So I don’t disagree with you about Apple’s message. I’m just saying that without the features I describes, no one would be buying their product. And when another product has those features, people buy it.

        • Headless Unicorn Guy

          I agree that Apple markets the concept of non-conformity.

          And if counterculture movements of the past are any indication, said nonconformists are probably totally conform to each other in their nonconformity.

    • Headless Unicorn Guy

      Dave S, how long ago did you Accept Apple Macintosh as your Personal Lord and Savior?

      Because when Microsoft started overtaking Apple, Apple reacted by making Mac into a religion. And as Microsoft pulled ahead to gobble up a vast majority market share, Mac became a Fundamentalist religion. “APPLE AKBAR!”

      When I switched my home system from Mac to Windows years ago, I lost ALL my Mackinista friends. Shunned for Apostasy.

      And the main Mackinista I knew told me that “Apple will completely displace Microsoft and drive it into bankruptcy by the Year 2000.” This was in the late Nineties. When I tried to point out this was not very realistic, he literally Hulked Out — face went bright red, cords stood out on his neck, and the screams of “MAC IS THE SUPERIOR SYSTEM! DIE, HERETIC!” began.

  3. bob

    I was sad at his passing because he was an innovative human being. I admired his committment to quality, (a nonconformity in itself) and the ability to learn and bounce back after dreaming big and then being betrayed and then comming back to dream and produce quality again.

    Indeed I would love a Macpro but something is lacking. Jobs gave us good stuff and electronic toys? What did he really change?

  4. Headless Unicorn Guy

    You know where there’s a BIG explosion of creativity going on as I write this, Dan? “Bronydom” — My Little Pony: Friendship is Magic fandom. Derivative fiction (from shorts to novels, expanding the show’s universe with varying results), art jamming DeviantArt and FurAffinity, original-composition music and mashup music videos jamming YouTube in a contiuning torrent. Don’t believe me, go to a website called “Equestria Daily” and see the torrent in action. (Warning: Use discernment on stuff tagged “Shipping” and “Grimdark” — this often indicates sexual/slash and/or splatter.)

  5. Don’t tell me, Dan. Let me guess. You use an Apple?

    Unfortunately, the world loves, LOVES, conformity. Conformity is what we have to deal with every single day of our lives. Let me mention the one word that irrefragably demonstrates this: MICROSOFT.

    Just wait till they dump Windows 8 on the entire world. Does it have a usable user interface? Nope, doesn’t matter. Does anyone really want all these mobile device gewgaws running on their desktop PC? Nope, doesn’t matter. Will Windows 8 be faster, have fewer bugs, easier, and be more beneficial? Nope, doesn’t matter. YOU HAVE TO USE IT BECAUSE IT IS MICROSOFT.

    Is there a lesson in all this for the Church in general? I don’t know. I do find it interesting that in my experience I am finding more and more churches don’t allow their congregations to vote on anything. All decisions are handed from the top down, although a variety of terms get used for this polity. But the surprising thing to me is that everyone seems to accept this. Does this prove anything profound? Again, I don’t know.

    By the way, I once considered getting an Apple, but I have to use Windows at work. It was just too much to have to deal with two different operating systems. Nonetheless, I thought the Apple with its OSX a good machine, even though I thought the keyboard was too flimsy and clumsy to use. Long ago, the very first PC I ever owned was an Apple IIc.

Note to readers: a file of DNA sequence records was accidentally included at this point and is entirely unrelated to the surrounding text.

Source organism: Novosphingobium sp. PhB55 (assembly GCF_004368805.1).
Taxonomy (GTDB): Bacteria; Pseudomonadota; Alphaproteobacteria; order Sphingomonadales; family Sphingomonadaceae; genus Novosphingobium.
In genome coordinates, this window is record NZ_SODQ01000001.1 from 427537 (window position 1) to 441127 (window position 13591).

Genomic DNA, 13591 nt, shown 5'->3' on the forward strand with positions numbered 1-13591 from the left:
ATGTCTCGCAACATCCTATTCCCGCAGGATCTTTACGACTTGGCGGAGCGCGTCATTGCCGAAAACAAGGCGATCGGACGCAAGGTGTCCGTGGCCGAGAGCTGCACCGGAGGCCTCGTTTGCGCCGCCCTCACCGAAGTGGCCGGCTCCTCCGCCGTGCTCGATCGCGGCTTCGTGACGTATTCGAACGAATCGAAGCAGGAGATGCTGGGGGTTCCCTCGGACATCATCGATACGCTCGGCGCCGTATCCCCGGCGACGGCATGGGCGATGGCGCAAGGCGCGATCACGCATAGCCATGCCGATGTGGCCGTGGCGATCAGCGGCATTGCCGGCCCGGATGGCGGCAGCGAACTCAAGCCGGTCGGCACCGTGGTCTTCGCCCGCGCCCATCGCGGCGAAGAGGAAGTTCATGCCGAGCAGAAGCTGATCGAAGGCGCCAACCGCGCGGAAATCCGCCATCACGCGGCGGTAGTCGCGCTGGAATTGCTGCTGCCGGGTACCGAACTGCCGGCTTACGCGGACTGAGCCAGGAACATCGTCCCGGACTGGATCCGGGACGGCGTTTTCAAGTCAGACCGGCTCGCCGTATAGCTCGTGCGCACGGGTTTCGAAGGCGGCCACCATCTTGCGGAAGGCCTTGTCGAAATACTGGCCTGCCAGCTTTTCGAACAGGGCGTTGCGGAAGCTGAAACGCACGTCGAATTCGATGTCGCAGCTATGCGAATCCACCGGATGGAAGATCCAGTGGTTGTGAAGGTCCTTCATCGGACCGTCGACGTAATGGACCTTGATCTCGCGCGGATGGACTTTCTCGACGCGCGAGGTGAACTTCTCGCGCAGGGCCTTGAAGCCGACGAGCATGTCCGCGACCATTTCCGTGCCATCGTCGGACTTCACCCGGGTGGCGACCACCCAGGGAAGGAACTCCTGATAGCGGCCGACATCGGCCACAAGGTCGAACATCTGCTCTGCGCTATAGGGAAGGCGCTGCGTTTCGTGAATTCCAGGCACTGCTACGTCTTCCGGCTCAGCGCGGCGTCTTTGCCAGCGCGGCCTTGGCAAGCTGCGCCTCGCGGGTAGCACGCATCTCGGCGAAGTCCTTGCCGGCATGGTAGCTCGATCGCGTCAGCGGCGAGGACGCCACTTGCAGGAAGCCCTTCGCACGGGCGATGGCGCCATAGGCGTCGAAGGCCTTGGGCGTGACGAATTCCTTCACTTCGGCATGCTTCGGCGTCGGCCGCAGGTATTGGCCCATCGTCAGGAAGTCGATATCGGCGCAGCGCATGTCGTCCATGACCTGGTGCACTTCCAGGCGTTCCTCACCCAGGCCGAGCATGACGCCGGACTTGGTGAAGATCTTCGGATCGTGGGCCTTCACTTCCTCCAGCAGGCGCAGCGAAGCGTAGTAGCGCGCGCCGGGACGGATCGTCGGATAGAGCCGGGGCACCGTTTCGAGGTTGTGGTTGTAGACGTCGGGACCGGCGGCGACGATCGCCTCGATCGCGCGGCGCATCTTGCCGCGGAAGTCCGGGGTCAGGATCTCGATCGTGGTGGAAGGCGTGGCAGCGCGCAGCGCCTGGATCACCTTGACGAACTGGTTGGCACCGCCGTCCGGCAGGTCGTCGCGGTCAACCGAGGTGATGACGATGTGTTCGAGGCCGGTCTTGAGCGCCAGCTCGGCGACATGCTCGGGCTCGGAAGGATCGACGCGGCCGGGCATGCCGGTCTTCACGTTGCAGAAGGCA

• Oengus,

      I was a committed Mac user. I eventually worked for Apple in Cupertino in their Mac Platform Marketing group (which, had it not been dissolved in the waning days of the Amelio regime, before Jobs took over for the second time, would have been responsible for the iconic “I’m a Mac and I’m a PC” ads).

      But we bought our rural Ohio house with the assurance of Time Warner Cable that we would have Roadrunner cable Internet. Only a few weeks before we moved in did an engineer from Time Warner inform us that the folks we talked to previously about this were nuts: There wasn’t a hookup for TWC within 8 miles of our home. Scrambling, because my wife had to have VPN access to work from home, we got on with Starband, a satellite Internet provider. As we were awaiting our new system from them, which was to work with Mac OS, Windows, and Linux, Microsoft bought into Starband, with the stipulation that the upcoming modem be crippled so that it only worked with Windows (grr!). So I ended up having to buy a Windows box to make things work. I’ve been on that same Dell since 2001.

      DSL finally came to us in 2008. (Thank the Lord. Satellite was a mess. Worse, Starband kept reducing our speed rather than the other way around.)

      I hope to buy a new iMac as soon as the next model refresh comes out. Patiently waiting…

  6. Headless Unicorn Guy

    He represents the typical Evanglical Christian position that interprets the world through personal perspective only, not from any view larger than the individual. “Personal Jesus” indeed.

    What has always weirded me out is how a Gospel of Personal Salvation and ONLY Personal Salvation often results in total conformity. It’s wildly anarchistic only on the macro level; at the micro (one-on-one) level it’s often total conformity and total groupthink, with anointed control freaks “laying down the Law” to their “disciples”.

  7. Great post. I personally could not get past how broken up all these people were about his death. Lots of comments about him resting in peace or in heaven. But his life did not reflect fruit and I didn’t see any footage of him giving glory to God, so I can only hope in his last days he repented and surrendered his life to Christ. My mourning did not come from who he was or what he did, but from the possibility that his soul was lost forever.